Subject: Re: Why my life is sucking. Part 2.
To: Chris Jones <email@example.com>
From: Greg Oster <firstname.lastname@example.org>
Date: 01/18/2001 14:28:06
Chris Jones writes:
> Greg Oster <email@example.com> writes:
> > Johan Danielsson writes:
> > > Greg Oster <firstname.lastname@example.org> writes:
> > >
> > > > Since having incorrect parity isn't the "normal mode of operation",
> > > > the question becomes "how expensive is the test to see whether or
> > > > not we need to fix the parity on demand?" Given all the other stuff
> > > > that goes on, it actually might not be *that* expensive to do...
> > >
> > > Don't know anything about how rf works, but can't you just keep an
> > > array of bits, one for each stripe (or whatever the smallest unit is
> > > called), marking if that stripe is clean or not, and then fix the
> > > parity if it's not marked clean.
> > Yup.. something like that could be done... either for each stripe,
> > or for some set/region of stripes. Note that this check would have
> > to be done for *every IO* that takes place... If a machine is up
> > for quite a few days between outages where the parity needs to be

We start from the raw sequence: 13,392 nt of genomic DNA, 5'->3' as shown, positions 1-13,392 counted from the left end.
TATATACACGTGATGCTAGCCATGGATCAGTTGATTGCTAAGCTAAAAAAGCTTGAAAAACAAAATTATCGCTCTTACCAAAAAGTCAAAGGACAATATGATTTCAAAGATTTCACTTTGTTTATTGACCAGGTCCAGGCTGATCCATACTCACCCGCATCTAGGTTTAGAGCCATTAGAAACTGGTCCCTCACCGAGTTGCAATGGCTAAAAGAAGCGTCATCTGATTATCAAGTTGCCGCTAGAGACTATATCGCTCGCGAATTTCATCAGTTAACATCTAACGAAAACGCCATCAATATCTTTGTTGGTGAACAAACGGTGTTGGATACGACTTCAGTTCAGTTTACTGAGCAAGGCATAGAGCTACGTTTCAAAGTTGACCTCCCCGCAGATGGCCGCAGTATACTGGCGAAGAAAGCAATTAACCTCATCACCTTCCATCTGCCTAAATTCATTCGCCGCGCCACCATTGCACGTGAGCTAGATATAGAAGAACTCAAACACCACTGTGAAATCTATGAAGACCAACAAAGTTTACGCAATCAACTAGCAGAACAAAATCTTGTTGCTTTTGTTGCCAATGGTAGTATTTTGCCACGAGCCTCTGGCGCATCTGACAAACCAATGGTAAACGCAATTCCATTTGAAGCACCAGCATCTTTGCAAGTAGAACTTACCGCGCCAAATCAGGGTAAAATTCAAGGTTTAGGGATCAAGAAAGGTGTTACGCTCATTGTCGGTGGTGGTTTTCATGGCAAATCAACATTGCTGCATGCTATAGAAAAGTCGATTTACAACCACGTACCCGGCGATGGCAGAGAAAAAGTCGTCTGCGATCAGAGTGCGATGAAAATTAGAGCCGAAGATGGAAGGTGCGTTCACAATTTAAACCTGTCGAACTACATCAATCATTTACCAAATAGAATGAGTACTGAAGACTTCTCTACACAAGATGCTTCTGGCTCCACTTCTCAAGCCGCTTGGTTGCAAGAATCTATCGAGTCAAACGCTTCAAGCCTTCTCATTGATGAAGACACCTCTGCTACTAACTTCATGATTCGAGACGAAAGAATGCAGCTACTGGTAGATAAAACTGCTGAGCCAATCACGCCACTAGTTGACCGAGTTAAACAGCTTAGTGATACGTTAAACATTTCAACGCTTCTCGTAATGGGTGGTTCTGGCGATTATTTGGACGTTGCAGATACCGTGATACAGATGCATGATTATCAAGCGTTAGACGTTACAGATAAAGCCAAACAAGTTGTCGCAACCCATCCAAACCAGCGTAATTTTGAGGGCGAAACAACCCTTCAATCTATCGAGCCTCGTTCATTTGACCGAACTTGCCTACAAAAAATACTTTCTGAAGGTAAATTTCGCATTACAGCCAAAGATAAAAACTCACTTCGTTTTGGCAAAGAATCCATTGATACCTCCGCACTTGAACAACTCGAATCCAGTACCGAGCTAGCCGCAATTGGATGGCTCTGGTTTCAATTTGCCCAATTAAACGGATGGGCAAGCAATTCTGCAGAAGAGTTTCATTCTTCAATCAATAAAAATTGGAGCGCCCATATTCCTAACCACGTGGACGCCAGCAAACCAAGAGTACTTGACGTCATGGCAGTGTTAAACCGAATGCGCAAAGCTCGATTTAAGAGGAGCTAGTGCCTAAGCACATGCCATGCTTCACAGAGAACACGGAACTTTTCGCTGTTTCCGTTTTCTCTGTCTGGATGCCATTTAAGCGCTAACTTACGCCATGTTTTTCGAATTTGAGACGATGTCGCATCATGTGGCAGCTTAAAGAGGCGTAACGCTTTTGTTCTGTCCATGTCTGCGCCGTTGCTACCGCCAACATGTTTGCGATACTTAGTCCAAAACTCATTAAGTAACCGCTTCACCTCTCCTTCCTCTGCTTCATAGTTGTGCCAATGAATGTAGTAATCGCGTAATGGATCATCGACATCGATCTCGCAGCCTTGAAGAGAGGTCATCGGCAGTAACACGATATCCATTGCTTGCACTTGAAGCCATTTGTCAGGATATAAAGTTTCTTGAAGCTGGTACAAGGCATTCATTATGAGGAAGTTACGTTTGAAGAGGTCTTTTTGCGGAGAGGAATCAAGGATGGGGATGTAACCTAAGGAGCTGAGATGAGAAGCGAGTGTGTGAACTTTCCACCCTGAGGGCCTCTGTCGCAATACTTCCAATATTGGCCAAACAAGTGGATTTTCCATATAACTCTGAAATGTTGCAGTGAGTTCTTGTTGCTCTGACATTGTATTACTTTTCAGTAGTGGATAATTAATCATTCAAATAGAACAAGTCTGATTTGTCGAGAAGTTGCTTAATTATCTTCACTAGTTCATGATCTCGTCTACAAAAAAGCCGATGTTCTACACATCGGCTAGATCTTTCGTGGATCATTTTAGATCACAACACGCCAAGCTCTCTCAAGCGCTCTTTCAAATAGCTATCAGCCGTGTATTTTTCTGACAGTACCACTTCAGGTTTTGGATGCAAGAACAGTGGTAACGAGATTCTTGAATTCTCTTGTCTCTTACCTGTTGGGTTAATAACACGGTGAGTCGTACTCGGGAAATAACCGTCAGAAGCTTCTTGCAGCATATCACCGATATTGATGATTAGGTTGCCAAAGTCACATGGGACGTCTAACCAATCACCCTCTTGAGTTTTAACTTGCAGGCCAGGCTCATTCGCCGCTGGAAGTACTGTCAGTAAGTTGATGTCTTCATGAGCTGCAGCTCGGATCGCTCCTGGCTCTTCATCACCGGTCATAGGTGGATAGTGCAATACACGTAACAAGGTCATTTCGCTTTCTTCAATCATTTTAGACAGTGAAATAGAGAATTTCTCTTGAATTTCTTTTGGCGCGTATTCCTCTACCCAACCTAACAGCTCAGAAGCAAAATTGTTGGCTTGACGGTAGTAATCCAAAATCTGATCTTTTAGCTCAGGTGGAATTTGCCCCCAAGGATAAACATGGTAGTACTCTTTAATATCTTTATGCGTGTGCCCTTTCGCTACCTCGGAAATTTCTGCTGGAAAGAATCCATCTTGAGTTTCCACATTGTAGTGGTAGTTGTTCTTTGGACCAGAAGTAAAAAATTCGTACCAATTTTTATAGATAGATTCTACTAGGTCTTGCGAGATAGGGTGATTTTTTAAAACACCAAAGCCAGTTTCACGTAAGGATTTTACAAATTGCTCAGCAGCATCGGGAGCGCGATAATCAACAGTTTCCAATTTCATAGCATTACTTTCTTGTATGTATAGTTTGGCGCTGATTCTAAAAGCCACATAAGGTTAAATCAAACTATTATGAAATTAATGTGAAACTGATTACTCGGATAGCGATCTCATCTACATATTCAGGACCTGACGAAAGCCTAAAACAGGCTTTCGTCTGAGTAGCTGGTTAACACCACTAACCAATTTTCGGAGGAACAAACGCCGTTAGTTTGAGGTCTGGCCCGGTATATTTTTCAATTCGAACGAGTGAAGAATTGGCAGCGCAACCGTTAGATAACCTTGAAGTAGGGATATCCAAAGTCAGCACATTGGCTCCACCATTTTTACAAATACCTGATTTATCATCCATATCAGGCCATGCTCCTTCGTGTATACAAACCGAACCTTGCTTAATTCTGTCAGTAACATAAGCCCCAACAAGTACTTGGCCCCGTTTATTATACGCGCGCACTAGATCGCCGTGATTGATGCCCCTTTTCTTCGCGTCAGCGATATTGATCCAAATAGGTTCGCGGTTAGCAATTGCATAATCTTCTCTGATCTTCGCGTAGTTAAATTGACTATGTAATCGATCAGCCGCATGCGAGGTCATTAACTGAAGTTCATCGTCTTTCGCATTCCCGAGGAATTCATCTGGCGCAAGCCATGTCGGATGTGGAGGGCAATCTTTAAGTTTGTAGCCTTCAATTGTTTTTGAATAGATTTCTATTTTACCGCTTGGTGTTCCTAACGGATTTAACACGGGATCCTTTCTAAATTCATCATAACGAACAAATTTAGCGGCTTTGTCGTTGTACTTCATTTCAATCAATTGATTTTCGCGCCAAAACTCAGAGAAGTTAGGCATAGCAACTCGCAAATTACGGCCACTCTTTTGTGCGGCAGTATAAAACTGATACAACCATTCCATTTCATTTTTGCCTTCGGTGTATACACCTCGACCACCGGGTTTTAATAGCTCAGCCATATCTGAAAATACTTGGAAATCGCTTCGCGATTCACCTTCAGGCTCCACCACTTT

> > updated, then the machine is going to be spending a lot of cycles
> > checking on this, instead of getting on with doing the IO.
> Wouldn't it be better to first check the overall status of the array?
For sure... and if one digs deep enough into RAIDframe, one might even find a
'no cost' (as opposed to 'low cost') way of doing this... (e.g. w/ function
pointers and such).
> And once the array's parity has been correctly written, you can free
> the memory used to hold this bitmap. It means that you're doing two
> checks, not just one, while you're actually doing the on-demand
> re-writing of the parity; but when you're not fixing parity, it ought
> to save you memory, and probably time, too, when you think about
> keeping that whole bitmap in the CPU's cache...